Open Data Hub 0.6.1: Bug fix release to smooth out redesign regressions

Open Data Hub 0.6.1: Bug fix release to smooth out redesign regressions

It is just a few short weeks since we released Open Data Hub (ODH) 0.6.0, bringing many changes to the underlying architecture and some new features. We found a few issues in this new version with the Kubeflow Operator and a few regressions that came in with the new JupyterHub updates. To make sure your experience with ODH 0.6 does not suffer because we wanted to release early, we offer a new (mostly) bugfix release: Open Data Hub 0.6.1.

Operator

Probably the most important bug fix went into the Operator’s code itself. The changes there are important for the project not only because of what they fix, but also because they prove our relationship with the Kubeflow community, since most of the code went directly upstream. We have also rebased our repository to make sure any new features in the Operator get in. Let’s take a look at a few things which have been fixed.

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Deleting namespace with the instance

This issue caused something you do not expect from the application in general. When a user deleted the KFDef custom resource, the Operator also deleted the namespace where the Open Data Hub had been deployed. This is definitely something we do not want since there might be other applications running in the namespace which ODH does not control. We filed the issue and worked with the community to get the Operator to behave correctly.

Caches and collisions

Kubeflow’s kfctl tool downloads and caches the manifests locally so you do not need to download them on each command run. It also generates the Kustomize structure and manifests based on the KFDef content.

This flow works fine locally where you can manually move things around, but in the Operator it means that all of the KFDef custom resources use the same cache as the first one. After that, all of the instances were also deployed from the same generated Kustomize manifests. That behavior is obviously not right and causes a lot of problems.

The new version of the Operator handles this problem much better. It puts the cache and Kustomize manifests in directories based on the namespace and KFDef name, and it also reloads the cache whenever necessary to accommodate any potential manifest changes.

Building the Operator image

The last change we needed in the Operator is about how the image gets built. Since operator-sdk names the manager binary based on the cloned directory name, we needed to parameterize that in the Dockerfile to accommodate the change from kfctl to opendatahub-operator. Another change is our preference to run on top of the Universal Base Image (UBI), which is not the case with Kubeflow Operator, so we made the build process customizable to plug in alternative Dockerfiles.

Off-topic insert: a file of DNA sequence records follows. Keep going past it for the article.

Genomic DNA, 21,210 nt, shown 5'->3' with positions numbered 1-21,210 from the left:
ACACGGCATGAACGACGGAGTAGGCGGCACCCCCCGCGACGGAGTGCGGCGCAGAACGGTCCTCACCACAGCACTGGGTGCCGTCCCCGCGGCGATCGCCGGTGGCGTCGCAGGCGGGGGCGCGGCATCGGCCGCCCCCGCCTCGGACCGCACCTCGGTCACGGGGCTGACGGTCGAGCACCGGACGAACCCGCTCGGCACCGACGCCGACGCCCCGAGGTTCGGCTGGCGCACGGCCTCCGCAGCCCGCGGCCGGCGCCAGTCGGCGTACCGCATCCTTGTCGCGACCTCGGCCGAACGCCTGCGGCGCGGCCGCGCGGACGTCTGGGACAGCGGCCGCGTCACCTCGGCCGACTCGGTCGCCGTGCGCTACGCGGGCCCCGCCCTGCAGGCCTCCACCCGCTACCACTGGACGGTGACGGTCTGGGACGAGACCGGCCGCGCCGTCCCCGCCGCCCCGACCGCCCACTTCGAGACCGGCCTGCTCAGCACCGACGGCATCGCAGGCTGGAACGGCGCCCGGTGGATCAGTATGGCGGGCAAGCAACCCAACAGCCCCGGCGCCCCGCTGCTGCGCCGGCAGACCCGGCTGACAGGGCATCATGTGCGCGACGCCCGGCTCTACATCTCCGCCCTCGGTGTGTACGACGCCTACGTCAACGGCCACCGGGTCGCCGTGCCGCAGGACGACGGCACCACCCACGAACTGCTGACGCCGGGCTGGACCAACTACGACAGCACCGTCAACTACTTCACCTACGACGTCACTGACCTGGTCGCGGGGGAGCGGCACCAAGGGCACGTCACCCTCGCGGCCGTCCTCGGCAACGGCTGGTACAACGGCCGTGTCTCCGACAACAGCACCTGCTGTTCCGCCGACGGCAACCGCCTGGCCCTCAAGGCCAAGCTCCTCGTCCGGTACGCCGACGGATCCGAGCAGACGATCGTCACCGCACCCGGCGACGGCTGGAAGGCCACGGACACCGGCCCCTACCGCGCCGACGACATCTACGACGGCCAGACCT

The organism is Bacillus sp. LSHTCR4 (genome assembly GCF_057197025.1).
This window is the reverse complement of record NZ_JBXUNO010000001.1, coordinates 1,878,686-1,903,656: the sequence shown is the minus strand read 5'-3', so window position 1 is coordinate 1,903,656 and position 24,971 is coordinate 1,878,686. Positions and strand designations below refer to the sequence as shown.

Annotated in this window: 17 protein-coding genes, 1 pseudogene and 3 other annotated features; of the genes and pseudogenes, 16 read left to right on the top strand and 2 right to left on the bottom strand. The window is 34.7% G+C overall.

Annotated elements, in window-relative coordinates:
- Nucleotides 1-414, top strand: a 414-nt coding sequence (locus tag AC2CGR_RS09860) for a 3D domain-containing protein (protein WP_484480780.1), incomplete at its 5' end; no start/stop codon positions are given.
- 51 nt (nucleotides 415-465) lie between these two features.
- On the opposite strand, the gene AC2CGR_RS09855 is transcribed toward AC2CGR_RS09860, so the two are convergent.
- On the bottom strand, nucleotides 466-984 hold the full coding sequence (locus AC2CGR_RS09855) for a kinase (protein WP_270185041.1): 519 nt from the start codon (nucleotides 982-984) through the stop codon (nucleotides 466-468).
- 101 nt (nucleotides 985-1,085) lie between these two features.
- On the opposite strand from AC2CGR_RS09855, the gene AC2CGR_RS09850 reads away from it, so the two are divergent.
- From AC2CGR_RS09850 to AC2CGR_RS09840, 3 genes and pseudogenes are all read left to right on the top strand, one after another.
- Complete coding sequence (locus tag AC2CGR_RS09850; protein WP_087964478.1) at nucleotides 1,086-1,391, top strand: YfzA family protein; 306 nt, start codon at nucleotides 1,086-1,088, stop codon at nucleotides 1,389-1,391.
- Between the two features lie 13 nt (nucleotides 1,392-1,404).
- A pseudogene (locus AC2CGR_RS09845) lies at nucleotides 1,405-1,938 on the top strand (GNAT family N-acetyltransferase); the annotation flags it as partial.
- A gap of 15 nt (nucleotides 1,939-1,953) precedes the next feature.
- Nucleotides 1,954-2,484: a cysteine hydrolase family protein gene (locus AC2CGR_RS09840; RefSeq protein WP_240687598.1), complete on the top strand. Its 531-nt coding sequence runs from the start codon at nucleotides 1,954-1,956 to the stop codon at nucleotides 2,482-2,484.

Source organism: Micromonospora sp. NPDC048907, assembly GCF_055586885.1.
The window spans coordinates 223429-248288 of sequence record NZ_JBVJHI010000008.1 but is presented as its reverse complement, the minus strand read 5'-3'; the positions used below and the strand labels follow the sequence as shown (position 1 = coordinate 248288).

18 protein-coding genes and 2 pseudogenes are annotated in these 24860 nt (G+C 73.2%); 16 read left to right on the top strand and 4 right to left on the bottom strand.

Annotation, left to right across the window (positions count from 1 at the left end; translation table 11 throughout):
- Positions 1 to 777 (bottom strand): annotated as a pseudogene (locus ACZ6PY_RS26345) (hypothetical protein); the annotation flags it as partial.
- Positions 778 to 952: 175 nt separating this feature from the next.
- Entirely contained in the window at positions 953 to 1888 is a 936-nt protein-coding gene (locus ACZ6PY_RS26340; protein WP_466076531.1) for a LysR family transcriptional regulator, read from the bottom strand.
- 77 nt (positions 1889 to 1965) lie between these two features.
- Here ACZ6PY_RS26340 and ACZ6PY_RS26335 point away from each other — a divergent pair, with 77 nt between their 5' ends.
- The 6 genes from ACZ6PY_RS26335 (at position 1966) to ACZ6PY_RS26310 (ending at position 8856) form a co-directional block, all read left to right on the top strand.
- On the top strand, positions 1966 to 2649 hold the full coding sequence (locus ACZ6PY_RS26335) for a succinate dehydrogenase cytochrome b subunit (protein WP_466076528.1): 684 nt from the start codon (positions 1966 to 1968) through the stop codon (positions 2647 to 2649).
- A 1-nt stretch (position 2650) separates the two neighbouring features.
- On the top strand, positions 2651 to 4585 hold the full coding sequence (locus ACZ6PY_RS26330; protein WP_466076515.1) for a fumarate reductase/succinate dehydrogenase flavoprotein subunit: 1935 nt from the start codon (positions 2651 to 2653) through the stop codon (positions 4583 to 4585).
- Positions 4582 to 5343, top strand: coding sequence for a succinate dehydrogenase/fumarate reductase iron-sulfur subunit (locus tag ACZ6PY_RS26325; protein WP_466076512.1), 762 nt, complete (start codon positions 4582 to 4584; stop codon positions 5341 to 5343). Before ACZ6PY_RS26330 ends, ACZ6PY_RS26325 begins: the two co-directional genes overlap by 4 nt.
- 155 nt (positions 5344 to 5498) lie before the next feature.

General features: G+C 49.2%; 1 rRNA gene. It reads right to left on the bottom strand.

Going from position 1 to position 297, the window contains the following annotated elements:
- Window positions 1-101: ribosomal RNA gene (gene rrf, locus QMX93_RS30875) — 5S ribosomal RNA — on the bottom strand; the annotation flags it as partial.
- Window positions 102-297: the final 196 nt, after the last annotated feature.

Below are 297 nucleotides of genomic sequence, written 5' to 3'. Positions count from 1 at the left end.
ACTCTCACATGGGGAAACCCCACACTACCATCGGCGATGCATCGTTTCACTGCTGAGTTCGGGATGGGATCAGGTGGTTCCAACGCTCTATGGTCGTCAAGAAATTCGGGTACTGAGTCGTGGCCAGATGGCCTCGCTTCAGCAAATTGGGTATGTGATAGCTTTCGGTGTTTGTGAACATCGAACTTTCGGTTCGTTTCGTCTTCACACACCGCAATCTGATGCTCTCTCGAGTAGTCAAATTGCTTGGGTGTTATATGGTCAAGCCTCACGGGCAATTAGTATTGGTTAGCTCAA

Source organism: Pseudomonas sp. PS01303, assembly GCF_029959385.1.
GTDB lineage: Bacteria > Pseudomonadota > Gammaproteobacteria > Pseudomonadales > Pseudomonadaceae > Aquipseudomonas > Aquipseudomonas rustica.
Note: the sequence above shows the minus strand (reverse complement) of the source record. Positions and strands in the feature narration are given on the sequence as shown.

Manifests

We made a few updates in the odh-manifests repository mainly to accommodate missing components and improve the documentation.

READMEs

We added basic descriptions to all of the components in the READMEs. Simply go to the repository and click on the component. You will see a README talking about the component purpose, its dependencies and configuration options, and examples on how to enable the component in the KFDef resource.

JupyterHub

As mentioned in our announcement for ODH 0.6.0, one of the JupyterHub dependencies—JupyterHub Singleuser Profiles—went through some changes and we found a few regressions. They were all fixed, including one that blocked the successful deployment of Jupyter notebook servers on GPU enabled nodes.

AI Library and Seldon

We omitted AI Library from the previous release because we were missing Seldon, which is a dependency of AI Library. Since Seldon Operator was successfully certified recently, we were able to add it via the Operator Lifecycle Manager and thus enable AI Library again.

Testing and continuous integration

One of the main long-standing issues with Open Data Hub development and maintenance was the lack of automated testing for incoming pull requests (PRs). Because of this issue, all of our verifications were manual and took a lot of time. Since we began planning our move to GitHub, we held high hopes for OpenShift CI as a viable solution for our continuous integration infrastructure.

We are happy to share that we are now hooked into OpenShift CI and the tests are running on all of the PRs in the odh-manifests repository. We will work on adding more tests and keep an eye on new PRs to make sure they come with tests to avoid introducing regressions in the future.

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